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Title: Apparent anticipation in familial melanoma.
Authors: Goldstein AM,  Clark WH Jr,  Fraser MC,  Tucker MA
Journal: Melanoma Res
Date: 1996 Dec
Branches: ITEB
PubMed ID: 9013482
PMC ID: not available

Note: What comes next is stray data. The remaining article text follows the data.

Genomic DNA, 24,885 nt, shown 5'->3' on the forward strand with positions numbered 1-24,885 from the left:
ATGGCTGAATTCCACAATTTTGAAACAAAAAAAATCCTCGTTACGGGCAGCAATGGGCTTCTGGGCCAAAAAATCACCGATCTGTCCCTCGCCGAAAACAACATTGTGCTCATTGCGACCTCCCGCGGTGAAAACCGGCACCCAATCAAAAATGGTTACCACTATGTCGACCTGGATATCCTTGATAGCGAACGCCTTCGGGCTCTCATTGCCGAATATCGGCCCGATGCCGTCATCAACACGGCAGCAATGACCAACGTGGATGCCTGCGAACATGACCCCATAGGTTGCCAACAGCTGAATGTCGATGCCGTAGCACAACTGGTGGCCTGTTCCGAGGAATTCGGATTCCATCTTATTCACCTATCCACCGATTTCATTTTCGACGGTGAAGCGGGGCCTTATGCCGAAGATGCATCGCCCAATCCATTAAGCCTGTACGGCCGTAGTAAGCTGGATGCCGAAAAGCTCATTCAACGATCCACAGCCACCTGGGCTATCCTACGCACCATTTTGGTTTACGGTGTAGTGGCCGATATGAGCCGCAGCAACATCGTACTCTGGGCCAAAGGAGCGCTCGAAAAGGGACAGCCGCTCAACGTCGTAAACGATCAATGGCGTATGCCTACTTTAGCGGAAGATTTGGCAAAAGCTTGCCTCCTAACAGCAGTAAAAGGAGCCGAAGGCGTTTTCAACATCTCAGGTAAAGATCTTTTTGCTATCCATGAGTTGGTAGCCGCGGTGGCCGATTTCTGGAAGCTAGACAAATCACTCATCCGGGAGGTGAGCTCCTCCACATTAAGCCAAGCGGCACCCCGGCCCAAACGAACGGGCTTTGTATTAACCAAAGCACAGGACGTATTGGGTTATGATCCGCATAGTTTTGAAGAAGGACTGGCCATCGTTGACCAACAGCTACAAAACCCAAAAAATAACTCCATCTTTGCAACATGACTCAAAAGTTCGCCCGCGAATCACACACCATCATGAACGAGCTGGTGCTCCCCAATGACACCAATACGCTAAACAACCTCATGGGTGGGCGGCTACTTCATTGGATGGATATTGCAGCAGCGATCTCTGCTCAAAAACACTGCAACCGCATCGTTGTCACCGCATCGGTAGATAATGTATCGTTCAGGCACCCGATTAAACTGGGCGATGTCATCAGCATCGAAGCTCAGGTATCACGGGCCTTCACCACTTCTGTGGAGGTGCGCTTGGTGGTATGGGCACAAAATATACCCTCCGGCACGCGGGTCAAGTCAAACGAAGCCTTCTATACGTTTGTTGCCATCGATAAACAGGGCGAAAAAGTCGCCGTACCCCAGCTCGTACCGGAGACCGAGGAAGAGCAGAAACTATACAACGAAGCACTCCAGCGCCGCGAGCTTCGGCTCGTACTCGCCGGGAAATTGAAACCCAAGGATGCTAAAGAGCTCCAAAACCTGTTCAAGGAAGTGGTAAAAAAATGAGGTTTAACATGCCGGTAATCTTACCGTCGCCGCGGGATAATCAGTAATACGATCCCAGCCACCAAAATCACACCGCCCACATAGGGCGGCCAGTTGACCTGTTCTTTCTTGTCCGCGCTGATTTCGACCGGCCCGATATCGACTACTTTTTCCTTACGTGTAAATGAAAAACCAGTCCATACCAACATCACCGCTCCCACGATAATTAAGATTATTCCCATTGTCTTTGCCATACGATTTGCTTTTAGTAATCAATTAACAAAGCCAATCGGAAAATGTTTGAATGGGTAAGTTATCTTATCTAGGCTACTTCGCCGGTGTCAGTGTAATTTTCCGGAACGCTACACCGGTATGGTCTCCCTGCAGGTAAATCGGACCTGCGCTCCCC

Abstract: Genetic anticipation refers to progressively earlier age at diagnosis (AAD) and/or increasing severity of a disorder in successive generations. Previous examination of 23 familial melanoma kindreds revealed evidence for a dramatic reduction in AAD in successive generations. To further evaluate evidence for anticipation, we examined the AAD, number of tumours, and tumour thickness in affected parent-offspring (P-O) pairs from these 23 kindreds. Number of tumours and tumour thickness were also evaluated by generation. There were statistically significant intergenerational differences for AAD and number of tumours in the 47 affected P-O pairs. Median AAD decreased from 48 years to 28 years. The median AAD in the offspring (AADo) of a parent with CMM (median 28, mean 29.3 +/- 10.1 years, n = 51) was significantly different from the median AADo of a parent without CMM (42, 42.3 +/- 13.9 years, n = 55) (P < 0.001). In addition, parents with AAD less than the median of 48 years had offspring with a median AAD (26, 25.8 +/- 8.5 years, n = 21) significantly different from those of parents with AAD > or = 48 years (32, 34.5 +/- 10.2 years, n = 26) (P = 0.005). Ninety-four percent (44/47) of the P-O pairs showed positive anticipation, with 62% showing anticipation of > 15 years. There was little difference based on the affected parent's sex. In the 106 CMM cases there were no significant differences in tumour number (P = 0.08) or tumour thickness (P = 0.85) by generation. Number of tumours was however significantly different in cases with AAD < 34 years (n = 52, median 1.5, mean 2.3 +/- 2.4) vs cases with AAD > or = 34 years (n = 54, 1.0, 1.6 +/- 1.7) (P < 0.001). Thus these 23 familial melanoma kindreds showed evidence for anticipation as defined by a decrease in AAD in successive generations. Although increased surveillance may partly explain the results, additional studies should evaluate melanoma risk factors, genetic and/or environmental, across generations to examine the reasons for the apparent anticipation.